Of course, these figures will vary around the country. As GOP pollster Whit Ayres says, the popularity of a pro-lifer's position "depends on where you are. If you look at the Atlanta suburbs, the Dallas suburbs, the Des Moines suburbs, you get a pro-life majority." And, clearly, pockets of intense pro-choice sentiment can sneak up and bite a candidate: "Look at the Philadelphia suburbs, it was one reason Bush didn't win Pennsylvania." Still, a large majority of women can be described as opposing abortion or entertaining serious doubts about its unchecked availability.

The third myth the study calls into doubt is that most women support Roe v. Wade and Doe v. Bolton. This belief was recently conveyed in the Washington Post by David von Drehle in an article about the Supreme Court's decisions on abortion and civil liberties: "Polls consistently show that the majority of Americans have little appetite for reversing the court's path on social issues."

Which polls is von Drehle referring to? It certainly wasn't the poll Wattleton's organization, then called the Center for Gender Equality, took four years ago, which found that 53 percent of women favored outlawing abortion or restricting it to the hard cases--a pre-Roe standard. Nor could von Drehle be referring to the current study, in which 51 percent of women felt the same way.

Of course, even Republican pollsters acknowledge the difficulty of overturning Roe and Doe. As Gene Ulm of Public Opinion Strategies recently pointed out, pro-lifers "have a lot of persuasion left to do." Yet pro-choicers also have their work cut out for them.

"The poll was a big surprise," says CNN political analyst Bill Schneider, who also serves on the board of advisers for Wattleton's organization. In a June 28 story for National Journal, Schneider wrote, "The message [of the study] is clear: For most women today, quality-of-life issues prevail over women's rights. This shift is likely to put liberals at a distinct disadvantage in any fight over a Supreme Court nominee."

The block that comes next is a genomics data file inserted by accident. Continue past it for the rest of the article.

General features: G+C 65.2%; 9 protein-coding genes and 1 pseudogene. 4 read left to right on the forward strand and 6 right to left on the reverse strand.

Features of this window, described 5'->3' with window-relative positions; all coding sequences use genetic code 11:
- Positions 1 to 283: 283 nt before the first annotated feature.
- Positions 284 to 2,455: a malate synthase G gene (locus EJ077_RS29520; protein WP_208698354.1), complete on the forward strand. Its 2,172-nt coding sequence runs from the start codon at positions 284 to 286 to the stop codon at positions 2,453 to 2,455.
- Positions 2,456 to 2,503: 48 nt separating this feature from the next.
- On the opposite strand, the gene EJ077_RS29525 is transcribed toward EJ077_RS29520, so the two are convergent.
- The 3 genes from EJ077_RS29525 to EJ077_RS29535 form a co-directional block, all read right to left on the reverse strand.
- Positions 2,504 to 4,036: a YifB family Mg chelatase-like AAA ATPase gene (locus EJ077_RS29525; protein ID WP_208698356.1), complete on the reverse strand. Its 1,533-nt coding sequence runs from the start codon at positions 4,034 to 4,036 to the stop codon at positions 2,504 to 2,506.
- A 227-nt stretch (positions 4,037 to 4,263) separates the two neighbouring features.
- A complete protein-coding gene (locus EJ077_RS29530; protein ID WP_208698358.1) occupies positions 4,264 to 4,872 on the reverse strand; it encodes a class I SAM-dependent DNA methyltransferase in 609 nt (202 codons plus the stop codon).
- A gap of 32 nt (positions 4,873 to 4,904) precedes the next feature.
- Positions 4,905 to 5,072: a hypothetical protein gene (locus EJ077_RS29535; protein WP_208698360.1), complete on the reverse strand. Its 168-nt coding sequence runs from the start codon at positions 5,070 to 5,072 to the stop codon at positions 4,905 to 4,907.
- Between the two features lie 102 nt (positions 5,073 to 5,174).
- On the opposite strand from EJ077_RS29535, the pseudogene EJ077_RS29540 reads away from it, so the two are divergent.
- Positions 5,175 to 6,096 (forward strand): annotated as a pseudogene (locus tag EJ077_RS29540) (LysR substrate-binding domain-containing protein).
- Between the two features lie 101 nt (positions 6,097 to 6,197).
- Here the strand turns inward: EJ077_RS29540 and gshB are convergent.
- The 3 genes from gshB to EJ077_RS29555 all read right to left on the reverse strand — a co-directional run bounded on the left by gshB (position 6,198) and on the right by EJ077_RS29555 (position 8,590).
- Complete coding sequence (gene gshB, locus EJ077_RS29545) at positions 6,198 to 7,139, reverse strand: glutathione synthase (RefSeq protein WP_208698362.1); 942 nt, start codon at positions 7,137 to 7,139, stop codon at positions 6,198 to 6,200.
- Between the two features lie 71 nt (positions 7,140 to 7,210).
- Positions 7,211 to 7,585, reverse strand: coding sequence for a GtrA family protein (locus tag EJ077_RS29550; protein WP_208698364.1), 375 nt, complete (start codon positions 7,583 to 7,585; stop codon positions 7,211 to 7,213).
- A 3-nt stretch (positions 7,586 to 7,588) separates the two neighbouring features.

Of course, "Progress and Perils" isn't an exact road map for Republicans. It didn't ask respondents about specific abortion curbs, such as parental notification, or whether they support the procedure during the first trimester. Also, the study makes clear that some feminist principles remain popular. A strong majority of respondents say that the women's movement has helped them (60 percent) and that one need not be a mother to live a complete life (72 percent). Neither of those answers, however, is incompatible with pro-life and Republican positions.

Even before this report, the truism that Republican stands on abortion make the party unpopular with women had been undergoing revision, as evidence suggested other GOP positions actually played quite well with women. "Goodbye, Soccer Mom. Hello, Security Mom," Time magazine said on June 2, in an influential cover story that's been echoed in many other campaign stories. One California woman who "used to choose the candidates who were most liberal on abortion and welfare" told the magazine: "Since 9/11, all I want in a president is a person who is strong."

Republicans are listening. Dan Balz recently reported in the Washington Post that Bush advisers are targeting married women in general and security moms specifically. Only it's not true that national security is a strong issue, while abortion is a weak issue for Republicans, and "Progress and Perils" proves it.

A typical CNN story in September 1996 stated that Bob Dole's failure among female voters "is often attributed to Republican efforts to restrict abortion." Such conventional wisdom is mistaken. On abortion, not only are most women not pro-choice, but their position might be described as, well, Republican.

Mark Stricherz is a 2003 Phillips Foundation fellow.